After leaving university, Neema Shah built a career in marketing, specialising in TV, digital and brand strategy for companies including the BBC. Neema has always been an avid reader, but rekindled her early love of writing in 2015 while doing a short online course. She is now trying to make up for lost time.
Neema Shah’s grandparents left India for East Africa in the 1940s. Kololo Hill is inspired by their lives, as well as those who were expelled from Uganda by brutal ruler Idi Amin.
She was born and raised in London, spending many school holidays with family in East Africa. Neema also once ran away to join a circus in New York, but that’s a story for another time…
S S Haque is a British Sylheti-Bengali writer living and working in London. She writes fiction and poetry and has published works in various anthologies, journals and magazines. In November 2019 she designed, bound and self-published a chapbook, featuring the poem wished myself a bird alongside photographic works. She performs her verse at poetry nights across London. She’s currently completing a historical novel set in sixth century Arabia. She is a graduate of the master’s in Creative Writing, University of Oxford. She is represented by Rocking Chair Books.
Rowan Hisayo Buchanan
Rowan Hisayo Buchanan is the author of Harmless Like You and Starling Days. Her work has won the Authors’ Club First Novel Award and a Betty Trask Award. She has been shortlisted for the Costa Novel Award. She has been published in Granta, The Atlantic, Guernica and elsewhere.
Ashanti Omkar FRSA is a writer and broadcaster, who has worked within the UK and international media for nearly 2 decades, across various cultural landscapes, from print to broadcast. Her words can be heard on the BBC, and read in The Guardian and Total Film Magazine. She is the first South Asian woman member of the film and music sections of the UK Critics’ Circle, and a long time associate of the Bagri Foundation London Indian Film Festival. She moved into media after a flourishing career in technology, at companies like PepsiCo, Hilton Group and Oracle.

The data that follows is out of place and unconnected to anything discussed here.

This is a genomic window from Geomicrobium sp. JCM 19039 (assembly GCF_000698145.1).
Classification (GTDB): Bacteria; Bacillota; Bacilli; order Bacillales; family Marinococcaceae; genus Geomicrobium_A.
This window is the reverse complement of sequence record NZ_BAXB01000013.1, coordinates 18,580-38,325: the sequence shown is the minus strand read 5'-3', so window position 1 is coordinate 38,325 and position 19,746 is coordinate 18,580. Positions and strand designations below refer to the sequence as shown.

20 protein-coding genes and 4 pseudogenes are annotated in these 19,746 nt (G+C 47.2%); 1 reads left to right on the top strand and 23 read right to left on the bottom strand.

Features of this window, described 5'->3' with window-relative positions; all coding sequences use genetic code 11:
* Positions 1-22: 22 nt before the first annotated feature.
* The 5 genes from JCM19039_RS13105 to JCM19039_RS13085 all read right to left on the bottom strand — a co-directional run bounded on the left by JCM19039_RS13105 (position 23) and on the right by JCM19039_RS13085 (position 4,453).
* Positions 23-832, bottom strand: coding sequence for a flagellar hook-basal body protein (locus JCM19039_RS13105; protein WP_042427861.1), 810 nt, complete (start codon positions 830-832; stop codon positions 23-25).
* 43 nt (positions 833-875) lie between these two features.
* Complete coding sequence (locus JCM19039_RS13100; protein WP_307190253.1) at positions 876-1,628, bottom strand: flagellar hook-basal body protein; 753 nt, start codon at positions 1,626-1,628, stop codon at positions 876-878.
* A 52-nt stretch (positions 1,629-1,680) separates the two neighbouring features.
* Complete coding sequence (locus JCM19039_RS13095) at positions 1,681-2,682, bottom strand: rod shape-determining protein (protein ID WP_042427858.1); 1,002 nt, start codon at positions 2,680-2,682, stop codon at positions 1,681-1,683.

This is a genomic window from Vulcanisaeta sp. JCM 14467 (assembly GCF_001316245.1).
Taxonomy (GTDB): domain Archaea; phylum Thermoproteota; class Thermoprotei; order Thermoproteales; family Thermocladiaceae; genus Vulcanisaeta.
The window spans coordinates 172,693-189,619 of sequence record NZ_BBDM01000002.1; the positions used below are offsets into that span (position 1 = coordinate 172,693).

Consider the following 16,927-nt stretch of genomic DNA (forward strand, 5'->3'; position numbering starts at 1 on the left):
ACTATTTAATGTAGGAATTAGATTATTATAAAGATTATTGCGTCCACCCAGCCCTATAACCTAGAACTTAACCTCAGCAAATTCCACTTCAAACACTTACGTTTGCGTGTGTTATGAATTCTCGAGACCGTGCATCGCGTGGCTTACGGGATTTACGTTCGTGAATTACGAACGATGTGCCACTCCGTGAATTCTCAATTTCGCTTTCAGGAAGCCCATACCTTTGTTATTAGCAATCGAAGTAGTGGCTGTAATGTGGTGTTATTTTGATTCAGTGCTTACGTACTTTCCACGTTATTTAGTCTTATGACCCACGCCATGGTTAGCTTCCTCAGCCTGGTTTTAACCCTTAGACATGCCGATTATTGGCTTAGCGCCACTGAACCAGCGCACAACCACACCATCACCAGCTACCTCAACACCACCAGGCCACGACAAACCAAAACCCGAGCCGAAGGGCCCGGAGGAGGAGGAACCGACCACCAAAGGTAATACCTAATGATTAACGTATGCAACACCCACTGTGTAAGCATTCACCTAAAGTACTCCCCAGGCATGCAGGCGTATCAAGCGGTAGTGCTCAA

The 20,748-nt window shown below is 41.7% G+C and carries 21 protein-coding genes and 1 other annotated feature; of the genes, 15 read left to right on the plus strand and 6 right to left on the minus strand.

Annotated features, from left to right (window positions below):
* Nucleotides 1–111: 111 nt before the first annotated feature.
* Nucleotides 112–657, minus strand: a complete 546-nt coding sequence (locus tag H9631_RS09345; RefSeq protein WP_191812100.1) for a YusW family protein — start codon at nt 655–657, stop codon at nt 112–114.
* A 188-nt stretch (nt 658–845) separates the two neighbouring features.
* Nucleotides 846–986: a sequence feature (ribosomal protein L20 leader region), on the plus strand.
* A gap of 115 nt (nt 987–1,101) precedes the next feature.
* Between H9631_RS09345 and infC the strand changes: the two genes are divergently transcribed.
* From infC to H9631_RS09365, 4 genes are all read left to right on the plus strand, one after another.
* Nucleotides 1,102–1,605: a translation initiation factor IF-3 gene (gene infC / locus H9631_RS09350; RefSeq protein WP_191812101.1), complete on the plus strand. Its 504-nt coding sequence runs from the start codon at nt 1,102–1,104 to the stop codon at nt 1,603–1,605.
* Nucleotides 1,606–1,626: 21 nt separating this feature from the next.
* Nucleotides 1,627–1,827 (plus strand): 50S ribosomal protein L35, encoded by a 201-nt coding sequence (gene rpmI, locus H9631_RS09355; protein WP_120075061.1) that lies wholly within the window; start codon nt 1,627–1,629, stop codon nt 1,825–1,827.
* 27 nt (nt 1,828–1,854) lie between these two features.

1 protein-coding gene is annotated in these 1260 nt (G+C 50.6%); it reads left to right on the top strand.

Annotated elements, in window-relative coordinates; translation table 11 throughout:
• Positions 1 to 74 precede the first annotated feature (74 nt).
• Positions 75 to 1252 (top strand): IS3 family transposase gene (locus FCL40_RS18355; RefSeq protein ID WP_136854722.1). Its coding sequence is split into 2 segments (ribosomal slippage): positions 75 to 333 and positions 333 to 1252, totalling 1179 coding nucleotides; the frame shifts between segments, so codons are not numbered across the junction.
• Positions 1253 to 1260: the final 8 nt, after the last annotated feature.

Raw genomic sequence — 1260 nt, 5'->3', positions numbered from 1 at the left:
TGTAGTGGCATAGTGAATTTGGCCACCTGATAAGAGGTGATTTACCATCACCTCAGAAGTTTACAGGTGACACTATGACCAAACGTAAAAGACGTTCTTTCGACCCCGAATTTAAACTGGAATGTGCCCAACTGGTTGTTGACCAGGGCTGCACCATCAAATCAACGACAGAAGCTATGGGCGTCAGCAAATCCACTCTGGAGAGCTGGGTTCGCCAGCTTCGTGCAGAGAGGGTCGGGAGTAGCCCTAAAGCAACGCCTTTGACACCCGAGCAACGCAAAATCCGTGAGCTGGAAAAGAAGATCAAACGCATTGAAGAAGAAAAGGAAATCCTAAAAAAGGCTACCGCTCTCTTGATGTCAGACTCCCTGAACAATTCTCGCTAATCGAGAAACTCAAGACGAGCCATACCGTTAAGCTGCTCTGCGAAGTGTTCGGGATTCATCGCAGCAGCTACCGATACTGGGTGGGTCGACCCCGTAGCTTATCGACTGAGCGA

Sarah Shaffi is a freelance literary journalist and editor. Her work has appeared in publications including Stylist, Vogue Australia, Boundless and The New Arab. Sarah was a judge for the Jhalak Prize 2019 and for the Orwell Prize for Political Fiction 2020, and served as managing editor at Penguin.co.uk. She is editor-at-large at independent children’s publisher Little Tiger Group. She regularly chairs author events, and is co-founder of BAME in Publishing, a networking group for people of colour in publishing. She can be found tweeting @sarahshaffi, on Instagram @sarah.shaffi and online at www.sarahshaffi.com.
The Bagri Foundation is a UK registered charity, inspired by unique and unexpected ideas that weave the traditional and the contemporary of Asian culture. The Foundation, with its roots in education, is driven by curiosity and a desire to learn, and aims for each project to challenge, engage and inspire. Through a diverse programme of film, visual arts, music, dance, literature and talks, the Bagri Foundation gives artists and experts from across Asia and the diaspora, wider visibility on the global stage. Recent projects include Chang/ce a series of digital animations; Tantra: enlightenment to revolution at the British Museum; Navigating Change: Pivoting and Re-envisioning the Arts; and From Here to Eternity: Sunil Gupta, A Retrospective at The Photographer’s Gallery, London. www.bagrifoundation.org